I am a postdoc at the Harvard School of Public Health in the lab of Jeff Fredberg. My research interests are in the physics and mechanics of materials which are far from equilibrium. In the realm of biology, tissues live in a state far from equilibrium. They exhibit autonomous and collective dynamics, active responses to mechanical and chemical perturbations, and unique material properties. As such, I work to bridge our understanding of the physical sciences of active matter and biological tissues.
During my PhD in soft-condensed matter physics, I developed and characterized an active nematic liquid crystal with my adviser, Zvonimir Dogic. The active nematic is a biologically based active material composed of reconstituted cytoskeletal proteins. Using Kinesin motor proteins which consume the chemical fuel ATP, the microtubule nematic is driven far from equilibrium. The activity drives spontaneous binding and unbinding of nematic defects in a steady-state which lasts for days.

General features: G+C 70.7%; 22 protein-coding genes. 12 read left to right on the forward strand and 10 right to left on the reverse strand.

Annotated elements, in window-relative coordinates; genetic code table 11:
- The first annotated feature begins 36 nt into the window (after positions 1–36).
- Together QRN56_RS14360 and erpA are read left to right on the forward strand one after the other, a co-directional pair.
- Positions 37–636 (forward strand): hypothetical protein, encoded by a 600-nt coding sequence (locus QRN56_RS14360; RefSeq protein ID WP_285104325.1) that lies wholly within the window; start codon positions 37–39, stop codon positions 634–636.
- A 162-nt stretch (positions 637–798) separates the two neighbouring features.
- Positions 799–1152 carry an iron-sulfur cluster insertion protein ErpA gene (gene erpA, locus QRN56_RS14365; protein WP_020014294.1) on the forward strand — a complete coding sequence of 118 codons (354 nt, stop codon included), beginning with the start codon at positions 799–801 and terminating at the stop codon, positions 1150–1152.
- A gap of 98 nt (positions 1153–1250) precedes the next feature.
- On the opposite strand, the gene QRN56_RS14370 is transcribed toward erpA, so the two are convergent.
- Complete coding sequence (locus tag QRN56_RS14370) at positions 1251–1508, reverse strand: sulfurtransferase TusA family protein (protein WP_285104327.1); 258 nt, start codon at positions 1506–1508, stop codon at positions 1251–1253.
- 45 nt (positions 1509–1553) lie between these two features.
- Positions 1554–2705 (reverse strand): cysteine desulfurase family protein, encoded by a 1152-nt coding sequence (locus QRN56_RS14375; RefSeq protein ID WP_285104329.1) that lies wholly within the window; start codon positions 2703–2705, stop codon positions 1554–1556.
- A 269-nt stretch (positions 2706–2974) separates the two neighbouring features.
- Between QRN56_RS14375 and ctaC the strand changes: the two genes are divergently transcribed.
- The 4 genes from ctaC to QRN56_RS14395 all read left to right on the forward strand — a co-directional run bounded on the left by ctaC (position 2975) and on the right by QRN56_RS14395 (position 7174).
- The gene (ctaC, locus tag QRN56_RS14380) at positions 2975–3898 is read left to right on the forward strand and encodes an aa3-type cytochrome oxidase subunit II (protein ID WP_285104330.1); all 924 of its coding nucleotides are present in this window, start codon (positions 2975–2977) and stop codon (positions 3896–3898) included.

Active microtubule bundles spontaneously assemble and form cilia-like beating oscillations.